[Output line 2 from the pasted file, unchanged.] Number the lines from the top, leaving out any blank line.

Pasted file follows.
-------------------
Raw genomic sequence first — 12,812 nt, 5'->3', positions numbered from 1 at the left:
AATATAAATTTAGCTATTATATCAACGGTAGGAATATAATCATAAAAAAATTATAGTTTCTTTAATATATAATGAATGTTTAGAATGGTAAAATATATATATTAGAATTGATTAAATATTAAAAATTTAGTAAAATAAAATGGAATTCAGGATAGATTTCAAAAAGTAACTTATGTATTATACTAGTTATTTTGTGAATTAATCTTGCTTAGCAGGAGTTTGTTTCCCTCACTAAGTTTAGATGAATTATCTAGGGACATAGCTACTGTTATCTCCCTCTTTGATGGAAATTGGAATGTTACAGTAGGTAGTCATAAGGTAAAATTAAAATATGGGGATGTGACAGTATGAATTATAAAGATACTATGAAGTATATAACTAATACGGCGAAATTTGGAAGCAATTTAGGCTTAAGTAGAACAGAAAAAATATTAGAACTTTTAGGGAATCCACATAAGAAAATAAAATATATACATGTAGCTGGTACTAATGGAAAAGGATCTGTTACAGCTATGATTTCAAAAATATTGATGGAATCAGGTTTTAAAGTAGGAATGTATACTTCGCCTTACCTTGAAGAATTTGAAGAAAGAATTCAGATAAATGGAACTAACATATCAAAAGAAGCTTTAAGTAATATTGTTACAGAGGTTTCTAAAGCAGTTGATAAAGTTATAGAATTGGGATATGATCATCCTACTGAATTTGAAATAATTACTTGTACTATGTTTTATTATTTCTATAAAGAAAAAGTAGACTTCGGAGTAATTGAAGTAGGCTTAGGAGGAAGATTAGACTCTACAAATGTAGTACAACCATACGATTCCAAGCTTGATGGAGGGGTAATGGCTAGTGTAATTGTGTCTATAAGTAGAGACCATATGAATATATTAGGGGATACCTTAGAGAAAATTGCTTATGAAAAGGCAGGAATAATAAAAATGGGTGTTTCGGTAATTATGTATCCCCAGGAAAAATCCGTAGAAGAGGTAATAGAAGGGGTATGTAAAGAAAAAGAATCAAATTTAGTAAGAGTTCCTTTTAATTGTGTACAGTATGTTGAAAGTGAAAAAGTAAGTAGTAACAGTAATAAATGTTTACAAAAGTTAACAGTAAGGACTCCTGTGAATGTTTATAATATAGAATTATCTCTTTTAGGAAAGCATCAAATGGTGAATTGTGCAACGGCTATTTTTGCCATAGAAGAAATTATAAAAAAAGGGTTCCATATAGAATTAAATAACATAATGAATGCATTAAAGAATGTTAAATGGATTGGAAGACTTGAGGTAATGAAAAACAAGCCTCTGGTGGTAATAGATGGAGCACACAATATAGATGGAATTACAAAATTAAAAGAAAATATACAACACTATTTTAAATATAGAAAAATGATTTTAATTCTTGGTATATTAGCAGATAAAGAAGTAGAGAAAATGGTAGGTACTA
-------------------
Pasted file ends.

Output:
AATATAAATTTAGCTATTATATCAACGGTAGGAATATAATCATAAAAAAATTATAGTTTCTTTAATATATAATGAATGTTTAGAATGGTAAAATATATATATTAGAATTGATTAAATATTAAAAATTTAGTAAAATAAAATGGAATTCAGGATAGATTTCAAAAAGTAACTTATGTATTATACTAGTTATTTTGTGAATTAATCTTGCTTAGCAGGAGTTTGTTTCCCTCACTAAGTTTAGATGAATTATCTAGGGACATAGCTACTGTTATCTCCCTCTTTGATGGAAATTGGAATGTTACAGTAGGTAGTCATAAGGTAAAATTAAAATATGGGGATGTGACAGTATGAATTATAAAGATACTATGAAGTATATAACTAATACGGCGAAATTTGGAAGCAATTTAGGCTTAAGTAGAACAGAAAAAATATTAGAACTTTTAGGGAATCCACATAAGAAAATAAAATATATACATGTAGCTGGTACTAATGGAAAAGGATCTGTTACAGCTATGATTTCAAAAATATTGATGGAATCAGGTTTTAAAGTAGGAATGTATACTTCGCCTTACCTTGAAGAATTTGAAGAAAGAATTCAGATAAATGGAACTAACATATCAAAAGAAGCTTTAAGTAATATTGTTACAGAGGTTTCTAAAGCAGTTGATAAAGTTATAGAATTGGGATATGATCATCCTACTGAATTTGAAATAATTACTTGTACTATGTTTTATTATTTCTATAAAGAAAAAGTAGACTTCGGAGTAATTGAAGTAGGCTTAGGAGGAAGATTAGACTCTACAAATGTAGTACAACCATACGATTCCAAGCTTGATGGAGGGGTAATGGCTAGTGTAATTGTGTCTATAAGTAGAGACCATATGAATATATTAGGGGATACCTTAGAGAAAATTGCTTATGAAAAGGCAGGAATAATAAAAATGGGTGTTTCGGTAATTATGTATCCCCAGGAAAAATCCGTAGAAGAGGTAATAGAAGGGGTATGTAAAGAAAAAGAATCAAATTTAGTAAGAGTTCCTTTTAATTGTGTACAGTATGTTGAAAGTGAAAAAGTAAGTAGTAACAGTAATAAATGTTTACAAAAGTTAACAGTAAGGACTCCTGTGAATGTTTATAATATAGAATTATCTCTTTTAGGAAAGCATCAAATGGTGAATTGTGCAACGGCTATTTTTGCCATAGAAGAAATTATAAAAAAAGGGTTCCATATAGAATTAAATAACATAATGAATGCATTAAAGAATGTTAAATGGATTGGAAGACTTGAGGTAATGAAAAACAAGCCTCTGGTGGTAATAGATGGAGCACACAATATAGATGGAATTACAAAATTAAAAGAAAATATACAACACTATTTTAAATATAGAAAAATGATTTTAATTCTTGGTATATTAGCAGATAAAGAAGTAGAGAAAATGGTAGGTACTA